The thing that is special about LeBron’s early shoes and designs is that they’re simple enough to play in and perform, the colors aren’t overwhelming, and they’re stylish enough to wear off court with a pair of jeans or sweats. You look at the Zoom Generation and how sleek looking it is – that shoe still looks good till this day. Same goes for the LeBron II as well, a simple design done by Ken Link with just enough details, call outs, and colors on the shoe to make it pop.


DENVER - FEBRUARY 20: A detail view of Nike Sneakers worn by LeBron James #23 of the Eastern Conference All-Stars are seen in the 54th All-Star Game, part of 2005 NBA All-Star Weekend at Pepsi Center on February 20, 2005 in Denver, Colorado. NOTE TO USER: User expressly acknowledges and agrees that, by downloading and/or using this Photograph, user is consenting to the terms and conditions of the Getty Images License Agreement. Mandatory Copyright Notice: Copyright 2005 NBAE (Photo by Andrew D. Bernstein/NBAE via Getty Images)

In 2013, Nike brought back Kobe Bryant’s shoes in what was called the “Prelude Pack”, which featured the Nike Zoom Kobe 1 through the Kobe 8 each launching different weeks in late December of 2013 and leading up to the launch of the Nike Kobe 9 in early 2014. Although the the Prelude Pack didn’t feature any original Kobe colorways, each color way was unique in its own way because each pair had a specific story or meaning to Kobe’s life. Although the shoes are completely different than LeBron and his brand, but would a similar concept be good for LeBron? The idea has definitely been tossed around at Nike HQ before. Would LeBron’s 1 through III do the same if each shoe had its own story relating to pinnacle moments in LeBron’s career?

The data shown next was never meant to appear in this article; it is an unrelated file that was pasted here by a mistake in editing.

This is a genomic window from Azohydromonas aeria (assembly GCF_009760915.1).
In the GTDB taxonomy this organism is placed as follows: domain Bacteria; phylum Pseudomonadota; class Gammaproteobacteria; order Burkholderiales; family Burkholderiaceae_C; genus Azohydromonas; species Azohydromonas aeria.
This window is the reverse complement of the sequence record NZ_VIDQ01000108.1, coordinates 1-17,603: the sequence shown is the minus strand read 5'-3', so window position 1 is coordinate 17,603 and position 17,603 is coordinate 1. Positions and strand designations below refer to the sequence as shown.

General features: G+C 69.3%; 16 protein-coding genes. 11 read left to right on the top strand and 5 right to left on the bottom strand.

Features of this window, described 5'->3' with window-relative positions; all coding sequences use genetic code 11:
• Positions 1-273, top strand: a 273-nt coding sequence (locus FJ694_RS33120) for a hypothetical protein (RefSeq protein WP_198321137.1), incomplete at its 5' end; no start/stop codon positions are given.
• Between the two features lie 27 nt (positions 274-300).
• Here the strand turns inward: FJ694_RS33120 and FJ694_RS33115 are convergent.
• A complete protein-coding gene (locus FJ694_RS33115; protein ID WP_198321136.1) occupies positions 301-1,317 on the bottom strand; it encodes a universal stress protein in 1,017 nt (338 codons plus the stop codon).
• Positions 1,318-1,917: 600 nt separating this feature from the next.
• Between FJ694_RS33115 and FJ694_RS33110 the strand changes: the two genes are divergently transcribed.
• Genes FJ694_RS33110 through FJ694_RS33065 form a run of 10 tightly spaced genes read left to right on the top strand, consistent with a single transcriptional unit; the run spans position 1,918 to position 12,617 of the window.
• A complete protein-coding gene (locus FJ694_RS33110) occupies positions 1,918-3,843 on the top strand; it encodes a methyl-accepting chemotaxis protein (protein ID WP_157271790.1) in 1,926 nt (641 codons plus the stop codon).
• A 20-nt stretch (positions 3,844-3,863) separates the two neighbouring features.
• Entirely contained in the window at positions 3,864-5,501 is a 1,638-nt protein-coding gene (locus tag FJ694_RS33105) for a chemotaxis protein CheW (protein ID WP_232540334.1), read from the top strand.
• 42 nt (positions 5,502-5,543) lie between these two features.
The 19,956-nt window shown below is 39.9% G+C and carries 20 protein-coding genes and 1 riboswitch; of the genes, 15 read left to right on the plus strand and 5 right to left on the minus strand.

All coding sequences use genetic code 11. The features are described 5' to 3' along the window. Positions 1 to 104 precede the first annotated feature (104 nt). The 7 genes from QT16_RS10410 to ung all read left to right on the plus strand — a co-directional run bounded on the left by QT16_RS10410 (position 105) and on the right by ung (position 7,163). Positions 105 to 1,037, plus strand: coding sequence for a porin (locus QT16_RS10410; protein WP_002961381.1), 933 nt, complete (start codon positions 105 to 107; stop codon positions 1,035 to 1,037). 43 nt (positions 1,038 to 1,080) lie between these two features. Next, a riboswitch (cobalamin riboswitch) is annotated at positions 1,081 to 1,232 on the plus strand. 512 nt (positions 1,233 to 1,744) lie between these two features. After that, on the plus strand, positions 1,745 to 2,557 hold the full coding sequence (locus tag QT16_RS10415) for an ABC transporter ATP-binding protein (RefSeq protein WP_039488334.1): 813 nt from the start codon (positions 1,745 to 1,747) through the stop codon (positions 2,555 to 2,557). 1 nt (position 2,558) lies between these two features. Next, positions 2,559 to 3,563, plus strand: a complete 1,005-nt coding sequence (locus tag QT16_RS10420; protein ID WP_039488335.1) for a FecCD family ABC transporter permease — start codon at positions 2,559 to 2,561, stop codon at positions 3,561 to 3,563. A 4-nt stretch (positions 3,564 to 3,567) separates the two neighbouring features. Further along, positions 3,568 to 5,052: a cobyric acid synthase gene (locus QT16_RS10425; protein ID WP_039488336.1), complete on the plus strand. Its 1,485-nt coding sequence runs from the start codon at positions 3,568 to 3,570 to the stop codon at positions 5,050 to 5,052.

The Kobe Prelude Pack, created by Nike in 2013. The Pack featured Kobe 1 through the Kobe 8, leading up to the launch of the Kobe 9.

The Kobe Prelude Pack, created by Nike in 2013. The Pack featured Kobe 1 through the Kobe 8, leading up to the launch of the Kobe 9.